Connecting the dots key for docs
Patient data - clinical and financial - vital to healthy practice
Whether it's within their own practices or the healthcare continuum within their community, physicians need to set up well-defined pathways of information for patient care, system vendors say.
Within the practice there needs to be a seamless flow of patient information, including insurance coverage, personal health data and financial status, from intake to the backend for accurate claims processing and billing. Within the community, physician practices must have the infrastructure and tools for aligning with hospitals and other healthcare providers.
Introspectively, the priority for physician practices is to have the capability of identifying all the revenues that are due for services performed and to discern who is responsible for payment. More often that responsibility is falling to the patient, said Kevin Weinstein, vice president of marketing for Louisville, Ky.-based Zirmed.
"In today's market, 15 percent to 30 percent of revenues come directly from patients, which is double what it was 10 years ago," he said. "Back in the day it was easy to ignore patient payments because they only represented a fraction of revenues. It is much different now."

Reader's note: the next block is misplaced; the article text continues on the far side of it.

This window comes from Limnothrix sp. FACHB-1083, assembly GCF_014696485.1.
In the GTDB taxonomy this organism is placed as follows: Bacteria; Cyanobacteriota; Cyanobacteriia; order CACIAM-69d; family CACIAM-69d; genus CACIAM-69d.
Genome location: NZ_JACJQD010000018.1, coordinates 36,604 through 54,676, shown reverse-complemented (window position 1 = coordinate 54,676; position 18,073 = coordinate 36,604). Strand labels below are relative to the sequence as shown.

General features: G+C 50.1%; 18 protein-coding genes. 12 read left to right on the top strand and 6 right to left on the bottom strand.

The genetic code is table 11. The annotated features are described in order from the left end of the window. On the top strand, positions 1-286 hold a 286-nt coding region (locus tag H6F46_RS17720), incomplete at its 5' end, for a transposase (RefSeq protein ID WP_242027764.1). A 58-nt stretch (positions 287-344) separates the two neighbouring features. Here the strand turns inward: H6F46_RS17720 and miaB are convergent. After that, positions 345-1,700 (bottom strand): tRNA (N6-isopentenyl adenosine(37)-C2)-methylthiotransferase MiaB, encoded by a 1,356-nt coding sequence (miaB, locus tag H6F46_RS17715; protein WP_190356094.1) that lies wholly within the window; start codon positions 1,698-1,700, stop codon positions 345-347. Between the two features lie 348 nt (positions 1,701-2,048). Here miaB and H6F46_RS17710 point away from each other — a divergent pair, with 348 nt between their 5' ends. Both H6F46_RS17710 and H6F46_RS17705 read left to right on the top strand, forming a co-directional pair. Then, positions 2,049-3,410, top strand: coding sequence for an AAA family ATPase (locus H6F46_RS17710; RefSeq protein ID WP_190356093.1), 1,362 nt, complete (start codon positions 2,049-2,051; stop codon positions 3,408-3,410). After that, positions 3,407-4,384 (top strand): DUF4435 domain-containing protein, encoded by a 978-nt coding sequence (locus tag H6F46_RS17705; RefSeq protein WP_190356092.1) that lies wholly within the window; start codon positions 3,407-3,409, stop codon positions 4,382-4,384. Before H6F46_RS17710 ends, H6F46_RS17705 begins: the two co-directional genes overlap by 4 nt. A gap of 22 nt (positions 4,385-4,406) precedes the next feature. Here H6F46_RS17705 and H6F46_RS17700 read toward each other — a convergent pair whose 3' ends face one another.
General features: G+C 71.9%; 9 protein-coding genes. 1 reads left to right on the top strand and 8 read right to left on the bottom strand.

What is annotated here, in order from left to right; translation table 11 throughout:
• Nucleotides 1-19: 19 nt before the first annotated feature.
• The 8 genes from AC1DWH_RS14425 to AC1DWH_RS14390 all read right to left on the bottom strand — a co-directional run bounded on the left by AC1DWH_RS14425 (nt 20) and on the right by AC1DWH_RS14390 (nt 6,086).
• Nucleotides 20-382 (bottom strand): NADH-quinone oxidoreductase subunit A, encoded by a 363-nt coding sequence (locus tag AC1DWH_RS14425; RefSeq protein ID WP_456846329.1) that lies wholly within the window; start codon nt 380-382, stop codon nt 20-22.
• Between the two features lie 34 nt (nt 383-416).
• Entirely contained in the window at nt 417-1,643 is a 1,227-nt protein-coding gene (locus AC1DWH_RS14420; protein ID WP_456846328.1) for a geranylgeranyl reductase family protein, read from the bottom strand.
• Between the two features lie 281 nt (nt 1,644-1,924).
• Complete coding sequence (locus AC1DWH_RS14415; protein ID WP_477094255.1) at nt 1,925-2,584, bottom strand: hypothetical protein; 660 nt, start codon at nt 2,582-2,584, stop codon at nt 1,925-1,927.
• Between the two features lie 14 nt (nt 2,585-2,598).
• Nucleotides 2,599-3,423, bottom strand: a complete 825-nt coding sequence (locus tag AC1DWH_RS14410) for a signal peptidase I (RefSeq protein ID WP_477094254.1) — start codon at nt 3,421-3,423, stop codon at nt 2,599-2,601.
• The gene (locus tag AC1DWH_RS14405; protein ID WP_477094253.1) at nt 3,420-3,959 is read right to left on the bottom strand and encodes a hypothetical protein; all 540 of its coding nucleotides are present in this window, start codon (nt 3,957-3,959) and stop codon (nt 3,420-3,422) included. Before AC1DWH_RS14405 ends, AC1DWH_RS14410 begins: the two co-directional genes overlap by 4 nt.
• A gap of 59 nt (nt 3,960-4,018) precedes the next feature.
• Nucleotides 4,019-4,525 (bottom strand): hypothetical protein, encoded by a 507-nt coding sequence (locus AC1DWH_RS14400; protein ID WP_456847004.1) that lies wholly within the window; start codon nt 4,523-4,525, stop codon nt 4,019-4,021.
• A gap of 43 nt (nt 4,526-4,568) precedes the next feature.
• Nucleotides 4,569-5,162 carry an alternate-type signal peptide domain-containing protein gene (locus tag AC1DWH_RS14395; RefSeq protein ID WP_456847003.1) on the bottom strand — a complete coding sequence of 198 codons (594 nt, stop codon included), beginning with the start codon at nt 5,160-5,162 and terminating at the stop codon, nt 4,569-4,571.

Physicians' revenue collection is about efficiency and effectiveness, Weinstein said. On the payer side, practices have gotten to be much more efficient at claims filing and on average have about 90 percent of their claims paid on a timely basis, he said.
"It is all about efficiency - how to get that 90 percent with lower expenditures and fewer people," he said.
The effectiveness quotient refers to patient collections, which Weinstein says physicians only receive about 60 percent to 70 percent of what they are owed. Therefore, he said there is plenty of room for improvement on this front.
"Physicians are only collecting 60 to 70 cents on the dollar, so that gap must be narrowed," he said. "The name of the game is to become more sophisticated on these payments, like getting them online."
Skeptics may scoff at this approach, but Weinstein's research bears this out. When providers issue electronic statements and the patient pays online, it's a three-day process and the patient pays 95 percent of the outstanding balance, he said. When the statement is issued on paper and sent through the mail, it is a 16-day process and only 77 percent of the balance is paid on average, Weinstein said.
Only a small number of practices are utilizing the online option simply because there aren't many vendors that offer the service, Weinstein said.
"It is less a demand issue than a supply issue," he said.
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